To remedy this situation I decided to host a small, pre-Thanksgiving dinner with my friends. We all like to eat, many of my friends aren't going home either and turkeys were on sale at the grocery store a few weeks ago so it all came together perfectly! Ever since we received the November issue of Bon Appetit, Aaron has been hankering to make a recipe for cranberry relish and a pumpkin pie so I assigned those two dishes to him and I took on the turkey, stuffing, green beans, rolls and mashed potatoes. Since Thanksgiving food isn't really that hard to make (its more a matter of managing the high-demand oven) everything turned out great!



Here is the lineup:
Sage Butter Roasted Turkey with Cider Gravy
Sourdough Stuffing with Apples and Golden Raisins
Green Beans and Walnuts with Lemon Vinaigrette
Mashed Potatoes (a la my mom...lots of butter and milk)
Buttered Rosemary Rolls
Pumpkin Pie with Maple Whipped Cream


(Elizabeth was late to dinner and we had already run out of chairs so...she had to sit on the pilates ball--that's what happens when you're late.)

Like I said, everything was deeeelicious! The links above lead to the recipes at their original sites, but here is the recipe for the pumpkin pie that Aaron made, because a) this is technically a blog that writes about dessert and b) it was a great pumpkin pie!

Pumpkin Pie
from Not Without Salt

Use any pie crust recipe, we didn't use the one from this recipe.

Pie Filling:
2 cups pumpkin puree
3 eggs
1/2 cup cream
1/2 cup brown sugar
1/2 t. salt
1 dried bay leaf
1 vanilla bean
3/4 t. cinnamon
1/4 t. ginger
1.4 t. nutmeg

Combine the pumpkin, spices, cream and sugar in a medium sized pot on low heat. Scrape the seeds from the vanilla bean into the mixture and then put the pod in too. Cook this mixture for about 15 minutes. Turn off the heat and let it sit for about an hour. (or do this the day ahead and put it in the fridge) Re-warm the filling and add the eggs, but be sure not to cook the eggs. Bake at 350 for about 35-45 minutes.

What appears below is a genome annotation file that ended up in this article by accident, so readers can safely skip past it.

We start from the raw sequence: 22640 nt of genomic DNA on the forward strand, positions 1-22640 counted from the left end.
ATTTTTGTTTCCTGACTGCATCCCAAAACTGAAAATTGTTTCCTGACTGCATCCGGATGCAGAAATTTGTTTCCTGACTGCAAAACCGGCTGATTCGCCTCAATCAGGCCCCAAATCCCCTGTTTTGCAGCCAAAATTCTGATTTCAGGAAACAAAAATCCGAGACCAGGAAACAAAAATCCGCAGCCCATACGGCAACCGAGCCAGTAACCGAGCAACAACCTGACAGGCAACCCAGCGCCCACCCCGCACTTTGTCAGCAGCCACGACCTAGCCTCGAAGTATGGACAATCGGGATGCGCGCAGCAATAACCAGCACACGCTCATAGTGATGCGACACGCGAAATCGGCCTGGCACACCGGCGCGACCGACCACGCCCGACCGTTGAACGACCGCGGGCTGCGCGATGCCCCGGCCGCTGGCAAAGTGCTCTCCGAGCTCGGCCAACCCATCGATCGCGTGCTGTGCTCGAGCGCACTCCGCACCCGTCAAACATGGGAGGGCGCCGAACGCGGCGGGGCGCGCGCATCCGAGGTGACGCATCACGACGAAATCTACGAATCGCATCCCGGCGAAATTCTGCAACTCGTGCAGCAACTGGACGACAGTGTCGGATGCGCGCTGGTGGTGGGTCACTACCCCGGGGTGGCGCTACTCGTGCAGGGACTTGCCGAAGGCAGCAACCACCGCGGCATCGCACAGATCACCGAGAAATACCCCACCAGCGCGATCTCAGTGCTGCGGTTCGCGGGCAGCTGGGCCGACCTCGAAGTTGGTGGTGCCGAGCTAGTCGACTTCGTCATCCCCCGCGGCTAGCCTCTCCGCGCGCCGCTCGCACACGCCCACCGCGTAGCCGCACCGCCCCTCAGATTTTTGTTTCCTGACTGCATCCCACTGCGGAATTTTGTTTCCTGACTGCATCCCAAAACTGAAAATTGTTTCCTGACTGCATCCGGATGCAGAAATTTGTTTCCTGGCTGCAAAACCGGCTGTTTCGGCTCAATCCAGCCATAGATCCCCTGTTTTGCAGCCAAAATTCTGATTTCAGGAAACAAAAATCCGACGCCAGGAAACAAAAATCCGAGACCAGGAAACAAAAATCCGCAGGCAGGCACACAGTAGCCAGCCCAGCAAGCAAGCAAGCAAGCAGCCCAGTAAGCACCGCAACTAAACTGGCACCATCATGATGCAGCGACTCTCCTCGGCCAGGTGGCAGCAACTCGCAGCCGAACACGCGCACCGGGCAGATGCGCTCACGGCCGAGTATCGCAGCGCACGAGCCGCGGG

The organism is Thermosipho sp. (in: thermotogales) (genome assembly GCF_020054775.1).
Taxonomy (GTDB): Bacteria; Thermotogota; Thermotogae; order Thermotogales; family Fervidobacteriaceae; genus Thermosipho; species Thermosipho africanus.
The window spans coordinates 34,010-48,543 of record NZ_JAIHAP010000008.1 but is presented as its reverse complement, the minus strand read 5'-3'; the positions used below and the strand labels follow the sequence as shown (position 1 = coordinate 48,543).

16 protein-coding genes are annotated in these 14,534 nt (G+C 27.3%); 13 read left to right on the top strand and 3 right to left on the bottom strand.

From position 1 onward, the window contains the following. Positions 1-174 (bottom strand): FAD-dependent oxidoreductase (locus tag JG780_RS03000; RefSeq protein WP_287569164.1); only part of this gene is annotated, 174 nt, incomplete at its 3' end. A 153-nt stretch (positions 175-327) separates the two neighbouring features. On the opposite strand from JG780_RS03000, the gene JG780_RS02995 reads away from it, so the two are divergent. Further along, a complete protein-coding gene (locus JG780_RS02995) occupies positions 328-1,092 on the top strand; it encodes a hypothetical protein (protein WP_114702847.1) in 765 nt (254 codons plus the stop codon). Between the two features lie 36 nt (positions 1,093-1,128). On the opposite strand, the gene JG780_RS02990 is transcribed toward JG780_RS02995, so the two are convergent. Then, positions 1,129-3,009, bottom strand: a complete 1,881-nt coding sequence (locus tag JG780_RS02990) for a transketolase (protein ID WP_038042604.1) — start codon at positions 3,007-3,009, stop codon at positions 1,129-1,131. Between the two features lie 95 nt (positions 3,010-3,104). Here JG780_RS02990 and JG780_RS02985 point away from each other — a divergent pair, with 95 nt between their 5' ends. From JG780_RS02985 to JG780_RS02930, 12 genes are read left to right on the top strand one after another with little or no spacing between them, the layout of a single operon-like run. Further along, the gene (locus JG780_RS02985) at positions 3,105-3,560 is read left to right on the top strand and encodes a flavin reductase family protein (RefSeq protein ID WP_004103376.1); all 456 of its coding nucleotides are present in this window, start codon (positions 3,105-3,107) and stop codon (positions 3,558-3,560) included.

For cream just add 1-2 T. maple syrup to 2 cups whipping cream.


 And because everyone loves a picture of Joe, here he is doing something...probably trying to escape.

Friday, November 20, 2009

RIP Mixer

This morning I have some sad news to share. My dear little mixer died last night. It bit the dust just as I was mixing up a batch of brioche dinner rolls for a dinner I'm having tonight. (Suffice it to say, those rolls are no more.) It was very sad--I cried actually. I was sort of anticipating it since I use it at least twice a week, normally more like four times and its been getting progressively slower and hasn't been able to hit "high" power for a few months now. Normally, this would be very bad because I bake CONSTANTLY and you can't bake cakes without a mixer--perhaps my cake baking career will temporarily turn into a ice cream-making career. Today, however, its especially bad because I have mashed potatoes on the menu. I know, i know you can theoretically make mashed potatoes by hand, but I want to make them with a mixer because that's how my mom makes them and they are extra creamy that way. Plus, I love mashed potatoes.

So, this post is devoted to my dearly departed mixer and the creamy mashed potatoes that could have been.

Sunday, November 15, 2009

Better than Baking



The only thing better than baking cookies for yourself is having someone else bake them for you. The past two weeks have been crazy, to say the least. This past week I gave the lecture to 130 undergrads in the class I TA for--it was on Buddhist architecture, which is certainly not my specialty so I did a lot of practicing (Aaron is practically an expert on Buddhist architecture now, he's heard the lecture 3+times). I've also been writing like a crazy person: I recently finished up a draft of part of my thesis as well as a draft of one of my papers and this weekend (later this evening hopefully) I will be finishing up a draft of a second paper. I practically wake up typing my thoughts and think in terms of footnotes.